The Student News Site of Shorewood High School

Shorewood Ripples

The Student News Site of Shorewood High School

Shorewood Ripples

The Student News Site of Shorewood High School

Shorewood Ripples

ELS finds a classroom in the wilderness

ELS students had originally planned to camp in Door County, but instead spent the trip in Kohler-Andrae State Park because of storms.

Everyone on Earth relies on nature to survive, and Environmental Literature and Science (ELS), a class run by science teacher Eric Mathews and English teacher Eric Gietzen, uses outdoor exploration to strengthen students’ connections to nature and their knowledge of the world around them. 

ELS is unique in that it exposes students to two disciplinary lenses simultaneously, English and environmental science, and it uses the state of Wisconsin as its ‘textbook,’” Mathews said. “Those field-based experiences are written into the course curriculum the same way that a test or presentation may be written into another class’s curriculum.” 

 The literature portion of the class exposes students to texts from prominent environmental thinkers, causing them to look at their surroundings holistically.

“When [students] come back from [adventures], they are asked to synthesize their understanding of the experience through the lenses of the authors that we’ve already encountered in the classroom environment,” Mathews said.

The curriculum is designed around two to three outdoor overnight trips per semester, giving students a chance to practice first-hand the skills and information that they learn in class. There are presentations built into these trips, letting students share their knowledge on specific topics with their peers. 

“In order for those lessons to coalesce and to be transformative for students, they have to experience those landscapes intimately and personally in the field and adventure is the most effective mechanism that we have,” Mathews said.

During the most recent ELS trip, students were originally headed to Door County, but due to an ice storm in the area, the location was changed to Kohler-Andrae State Park in Sheboygan. Despite the location change, the general schedule and planned activities stayed the same.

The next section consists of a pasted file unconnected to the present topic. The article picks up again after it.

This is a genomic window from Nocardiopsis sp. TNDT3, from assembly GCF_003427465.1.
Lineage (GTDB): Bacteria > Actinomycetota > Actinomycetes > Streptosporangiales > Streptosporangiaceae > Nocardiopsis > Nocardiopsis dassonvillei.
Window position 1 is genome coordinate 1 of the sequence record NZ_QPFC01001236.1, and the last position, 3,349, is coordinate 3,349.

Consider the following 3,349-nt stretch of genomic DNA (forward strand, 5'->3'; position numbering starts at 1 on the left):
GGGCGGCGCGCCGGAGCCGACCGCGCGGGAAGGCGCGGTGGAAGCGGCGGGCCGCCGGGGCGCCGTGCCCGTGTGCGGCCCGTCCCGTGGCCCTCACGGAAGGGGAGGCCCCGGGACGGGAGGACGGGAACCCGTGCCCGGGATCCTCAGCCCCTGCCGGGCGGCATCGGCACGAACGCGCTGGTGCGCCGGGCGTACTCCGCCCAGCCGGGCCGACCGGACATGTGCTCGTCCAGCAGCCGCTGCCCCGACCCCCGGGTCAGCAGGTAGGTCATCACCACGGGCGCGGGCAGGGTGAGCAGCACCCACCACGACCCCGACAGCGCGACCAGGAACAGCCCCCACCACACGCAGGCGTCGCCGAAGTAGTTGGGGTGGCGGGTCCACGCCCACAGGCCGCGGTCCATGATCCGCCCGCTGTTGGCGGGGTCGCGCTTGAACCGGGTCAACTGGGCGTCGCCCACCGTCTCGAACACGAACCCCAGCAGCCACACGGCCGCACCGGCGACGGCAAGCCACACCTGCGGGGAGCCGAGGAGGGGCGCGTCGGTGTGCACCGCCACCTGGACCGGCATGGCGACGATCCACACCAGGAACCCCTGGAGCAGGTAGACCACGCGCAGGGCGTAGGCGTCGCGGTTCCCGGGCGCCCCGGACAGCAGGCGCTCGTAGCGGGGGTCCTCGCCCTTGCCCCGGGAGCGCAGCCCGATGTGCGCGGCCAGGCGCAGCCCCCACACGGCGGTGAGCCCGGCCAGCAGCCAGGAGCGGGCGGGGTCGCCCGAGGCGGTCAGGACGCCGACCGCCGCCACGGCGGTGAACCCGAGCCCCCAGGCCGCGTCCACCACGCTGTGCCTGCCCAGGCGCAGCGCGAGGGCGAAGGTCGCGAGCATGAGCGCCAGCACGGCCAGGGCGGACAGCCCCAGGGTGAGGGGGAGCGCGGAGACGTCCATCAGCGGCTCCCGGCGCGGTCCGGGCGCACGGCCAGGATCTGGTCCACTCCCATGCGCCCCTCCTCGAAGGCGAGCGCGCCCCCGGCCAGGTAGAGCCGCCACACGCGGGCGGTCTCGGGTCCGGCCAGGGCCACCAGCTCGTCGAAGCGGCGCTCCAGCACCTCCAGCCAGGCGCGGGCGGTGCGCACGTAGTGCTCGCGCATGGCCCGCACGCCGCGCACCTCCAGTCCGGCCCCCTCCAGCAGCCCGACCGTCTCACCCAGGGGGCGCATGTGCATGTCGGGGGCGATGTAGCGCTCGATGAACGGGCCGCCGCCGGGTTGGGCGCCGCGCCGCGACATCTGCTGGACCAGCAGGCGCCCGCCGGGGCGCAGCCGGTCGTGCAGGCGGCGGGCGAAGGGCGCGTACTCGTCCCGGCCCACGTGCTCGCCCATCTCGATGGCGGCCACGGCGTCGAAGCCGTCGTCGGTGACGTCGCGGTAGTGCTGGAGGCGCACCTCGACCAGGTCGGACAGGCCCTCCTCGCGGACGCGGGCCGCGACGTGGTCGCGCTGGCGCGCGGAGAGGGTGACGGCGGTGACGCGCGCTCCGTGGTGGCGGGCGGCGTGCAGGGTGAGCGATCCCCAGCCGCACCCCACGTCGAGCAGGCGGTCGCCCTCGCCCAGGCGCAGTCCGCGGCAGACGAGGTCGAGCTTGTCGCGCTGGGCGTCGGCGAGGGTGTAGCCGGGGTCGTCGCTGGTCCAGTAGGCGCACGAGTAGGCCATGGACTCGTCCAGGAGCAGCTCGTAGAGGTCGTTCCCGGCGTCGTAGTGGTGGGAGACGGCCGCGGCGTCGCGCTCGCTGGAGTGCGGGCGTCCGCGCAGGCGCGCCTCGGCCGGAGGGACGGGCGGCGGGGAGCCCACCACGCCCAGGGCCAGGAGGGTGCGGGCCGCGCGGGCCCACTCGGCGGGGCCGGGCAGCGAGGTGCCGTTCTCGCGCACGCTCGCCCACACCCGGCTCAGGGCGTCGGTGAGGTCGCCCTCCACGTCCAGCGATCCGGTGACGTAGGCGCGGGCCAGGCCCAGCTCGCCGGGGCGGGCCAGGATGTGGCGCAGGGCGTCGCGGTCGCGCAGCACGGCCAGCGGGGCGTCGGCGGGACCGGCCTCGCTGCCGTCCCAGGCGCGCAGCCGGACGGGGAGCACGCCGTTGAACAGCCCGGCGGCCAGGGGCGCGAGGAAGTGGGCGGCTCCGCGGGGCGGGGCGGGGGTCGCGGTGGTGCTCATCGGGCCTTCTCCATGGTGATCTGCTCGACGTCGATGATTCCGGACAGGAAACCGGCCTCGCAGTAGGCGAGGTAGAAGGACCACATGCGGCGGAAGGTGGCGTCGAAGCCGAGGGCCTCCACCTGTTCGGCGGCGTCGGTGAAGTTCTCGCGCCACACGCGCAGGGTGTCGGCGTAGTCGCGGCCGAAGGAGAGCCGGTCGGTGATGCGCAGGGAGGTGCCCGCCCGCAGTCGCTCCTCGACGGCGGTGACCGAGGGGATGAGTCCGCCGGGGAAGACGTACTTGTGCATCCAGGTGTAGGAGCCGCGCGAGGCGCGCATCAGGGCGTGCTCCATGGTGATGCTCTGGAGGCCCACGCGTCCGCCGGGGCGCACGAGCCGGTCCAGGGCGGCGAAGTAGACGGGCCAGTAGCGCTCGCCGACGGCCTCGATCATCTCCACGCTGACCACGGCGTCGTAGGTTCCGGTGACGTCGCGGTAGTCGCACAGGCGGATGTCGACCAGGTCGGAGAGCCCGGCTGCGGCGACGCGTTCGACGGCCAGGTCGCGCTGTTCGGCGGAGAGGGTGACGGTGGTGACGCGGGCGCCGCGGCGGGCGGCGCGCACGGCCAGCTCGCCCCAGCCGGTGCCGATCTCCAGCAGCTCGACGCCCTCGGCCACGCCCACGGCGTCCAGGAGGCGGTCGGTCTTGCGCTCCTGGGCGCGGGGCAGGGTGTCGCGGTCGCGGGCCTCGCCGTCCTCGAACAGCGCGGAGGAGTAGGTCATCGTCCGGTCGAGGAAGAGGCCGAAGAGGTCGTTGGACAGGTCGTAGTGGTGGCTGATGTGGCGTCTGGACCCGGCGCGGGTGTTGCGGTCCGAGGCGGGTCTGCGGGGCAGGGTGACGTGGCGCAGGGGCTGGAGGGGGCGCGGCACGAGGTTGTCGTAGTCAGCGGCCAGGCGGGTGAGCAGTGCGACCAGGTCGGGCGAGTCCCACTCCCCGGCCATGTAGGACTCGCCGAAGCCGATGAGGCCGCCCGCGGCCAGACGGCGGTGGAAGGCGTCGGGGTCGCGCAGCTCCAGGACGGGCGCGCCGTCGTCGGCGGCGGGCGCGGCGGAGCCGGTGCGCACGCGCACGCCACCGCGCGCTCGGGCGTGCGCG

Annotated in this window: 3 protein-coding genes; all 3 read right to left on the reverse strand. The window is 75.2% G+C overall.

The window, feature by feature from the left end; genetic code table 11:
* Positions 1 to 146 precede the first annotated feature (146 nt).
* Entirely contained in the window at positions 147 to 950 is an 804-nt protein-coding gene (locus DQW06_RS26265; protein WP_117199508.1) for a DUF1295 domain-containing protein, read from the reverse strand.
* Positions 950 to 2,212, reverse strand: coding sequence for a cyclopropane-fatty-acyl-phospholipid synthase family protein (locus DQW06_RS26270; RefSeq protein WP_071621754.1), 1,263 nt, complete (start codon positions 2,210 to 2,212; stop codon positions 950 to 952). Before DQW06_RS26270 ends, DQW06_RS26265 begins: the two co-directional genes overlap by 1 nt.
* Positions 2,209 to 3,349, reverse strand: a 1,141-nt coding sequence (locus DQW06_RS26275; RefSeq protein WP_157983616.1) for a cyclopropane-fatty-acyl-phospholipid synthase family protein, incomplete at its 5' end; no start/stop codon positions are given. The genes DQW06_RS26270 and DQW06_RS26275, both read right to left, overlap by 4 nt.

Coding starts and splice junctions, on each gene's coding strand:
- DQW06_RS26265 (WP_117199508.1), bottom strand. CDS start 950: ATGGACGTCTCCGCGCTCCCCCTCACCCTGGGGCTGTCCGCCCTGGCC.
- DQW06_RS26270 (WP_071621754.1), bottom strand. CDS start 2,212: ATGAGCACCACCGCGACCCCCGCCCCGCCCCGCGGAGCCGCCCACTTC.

“We hiked on average about six miles per day, and then, [the students] would pitch their camp, cook their meals, we would process our experiences around the campfire in the evening and then wake up the next day and do it again,” Mathews said.

For some of the students, preparing the camp set up was a new experience which required instruction as well as improvisation.

“We cooked food, with an interesting stove set up,” said Olivia Strath, junior. “I have never had to use this type of stove before, so it was a very big learning curve…we had a fuel tank and we had to connect it up to this tiny stove, and then we put pots and all of that on [top].”

During the trip, there were many opportunities for students to participate in team-building activities, such as campfire games.

“Getting to create new relationships with people that I don’t normally really talk to was just amazing [as well as] creating even stronger bonds with people I already know,” said Violet Maloney, junior.

The class focuses on helping students reconnect with nature, and students revoke access to their phones for the duration of the trip. While the idea of being cut off from technology might be daunting for some people, it can also help relationships form. 

“I feel that if we had had our phones, then everyone would have gone on their phones… and we wouldn’t have bonded as much as we did,” Strath said. 

The essential goal of the trip was for students to apply their knowledge and learn more about the geographical location of the Niagara Escarpment located along the stretch of Lake Michigan.

“A student group of two presented to the class, in that environment, about the geological history of [the dolomite bedrock]…the way that it formed, its tectonic history, and, perhaps most importantly, the way that that particular type of bedrock weathers in the roads and contributes to modern water quality challenges in Lake Michigan,” Mathews said.

Students also discovered how the scientific names and concepts they learned in class were beneficial to the identification of organisms in their environment.

“I felt like we learned a lot in class that we used in the field to name and identify all trees [and] plants…learning about the different ecosystems and the biodiversity that was in them would probably take at least a few pages of paper [to list],” Maloney said.

Overall, ELS has helped students bond with peers that they may not typically talk to, and has given them opportunities to spend more time in and around nature. 

“My appreciation [of nature] has always been very high, and so [this trip] was almost like a welcome home for me,” Maloney said. “It’s almost your instincts and stuff that lead you [through it].”